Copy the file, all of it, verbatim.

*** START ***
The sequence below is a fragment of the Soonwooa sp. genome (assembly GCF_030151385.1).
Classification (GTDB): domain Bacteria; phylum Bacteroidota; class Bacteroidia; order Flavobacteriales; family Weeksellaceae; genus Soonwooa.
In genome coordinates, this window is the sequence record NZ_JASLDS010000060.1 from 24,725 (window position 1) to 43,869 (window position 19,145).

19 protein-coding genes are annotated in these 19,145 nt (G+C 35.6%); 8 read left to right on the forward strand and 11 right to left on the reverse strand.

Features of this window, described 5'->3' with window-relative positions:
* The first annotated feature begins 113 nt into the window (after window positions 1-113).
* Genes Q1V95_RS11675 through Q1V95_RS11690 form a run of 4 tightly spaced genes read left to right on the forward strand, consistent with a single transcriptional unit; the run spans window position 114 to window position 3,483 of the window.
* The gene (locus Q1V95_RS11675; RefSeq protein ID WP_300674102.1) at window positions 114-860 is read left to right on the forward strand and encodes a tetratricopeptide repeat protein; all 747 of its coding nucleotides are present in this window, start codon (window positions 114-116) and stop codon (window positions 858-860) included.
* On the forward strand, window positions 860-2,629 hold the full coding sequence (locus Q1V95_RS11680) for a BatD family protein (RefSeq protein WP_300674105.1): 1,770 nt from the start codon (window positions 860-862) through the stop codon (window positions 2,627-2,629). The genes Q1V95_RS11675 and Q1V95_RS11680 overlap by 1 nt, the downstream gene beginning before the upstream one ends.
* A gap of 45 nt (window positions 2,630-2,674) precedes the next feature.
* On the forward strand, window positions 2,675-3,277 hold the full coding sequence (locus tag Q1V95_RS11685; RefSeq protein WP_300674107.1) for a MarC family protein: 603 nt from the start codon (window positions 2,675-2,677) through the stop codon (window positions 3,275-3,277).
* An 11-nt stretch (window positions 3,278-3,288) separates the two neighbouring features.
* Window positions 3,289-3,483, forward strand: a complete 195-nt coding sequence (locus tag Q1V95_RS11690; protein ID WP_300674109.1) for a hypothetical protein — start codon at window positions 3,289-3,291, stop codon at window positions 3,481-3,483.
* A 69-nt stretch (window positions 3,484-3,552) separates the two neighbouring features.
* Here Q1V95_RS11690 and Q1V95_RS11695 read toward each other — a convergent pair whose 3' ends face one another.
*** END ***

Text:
The sequence below is a fragment of the Soonwooa sp. genome (assembly GCF_030151385.1).
Classification (GTDB): domain Bacteria; phylum Bacteroidota; class Bacteroidia; order Flavobacteriales; family Weeksellaceae; genus Soonwooa.
In genome coordinates, this window is the sequence record NZ_JASLDS010000060.1 from 24,725 (window position 1) to 43,869 (window position 19,145).

19 protein-coding genes are annotated in these 19,145 nt (G+C 35.6%); 8 read left to right on the forward strand and 11 right to left on the reverse strand.

Features of this window, described 5'->3' with window-relative positions:
* The first annotated feature begins 113 nt into the window (after window positions 1-113).
* Genes Q1V95_RS11675 through Q1V95_RS11690 form a run of 4 tightly spaced genes read left to right on the forward strand, consistent with a single transcriptional unit; the run spans window position 114 to window position 3,483 of the window.
* The gene (locus Q1V95_RS11675; RefSeq protein ID WP_300674102.1) at window positions 114-860 is read left to right on the forward strand and encodes a tetratricopeptide repeat protein; all 747 of its coding nucleotides are present in this window, start codon (window positions 114-116) and stop codon (window positions 858-860) included.
* On the forward strand, window positions 860-2,629 hold the full coding sequence (locus Q1V95_RS11680) for a BatD family protein (RefSeq protein WP_300674105.1): 1,770 nt from the start codon (window positions 860-862) through the stop codon (window positions 2,627-2,629). The genes Q1V95_RS11675 and Q1V95_RS11680 overlap by 1 nt, the downstream gene beginning before the upstream one ends.
* A gap of 45 nt (window positions 2,630-2,674) precedes the next feature.
* On the forward strand, window positions 2,675-3,277 hold the full coding sequence (locus tag Q1V95_RS11685; RefSeq protein WP_300674107.1) for a MarC family protein: 603 nt from the start codon (window positions 2,675-2,677) through the stop codon (window positions 3,275-3,277).
* An 11-nt stretch (window positions 3,278-3,288) separates the two neighbouring features.
* Window positions 3,289-3,483, forward strand: a complete 195-nt coding sequence (locus tag Q1V95_RS11690; protein ID WP_300674109.1) for a hypothetical protein — start codon at window positions 3,289-3,291, stop codon at window positions 3,481-3,483.
* A 69-nt stretch (window positions 3,484-3,552) separates the two neighbouring features.
* Here Q1V95_RS11690 and Q1V95_RS11695 read toward each other — a convergent pair whose 3' ends face one another.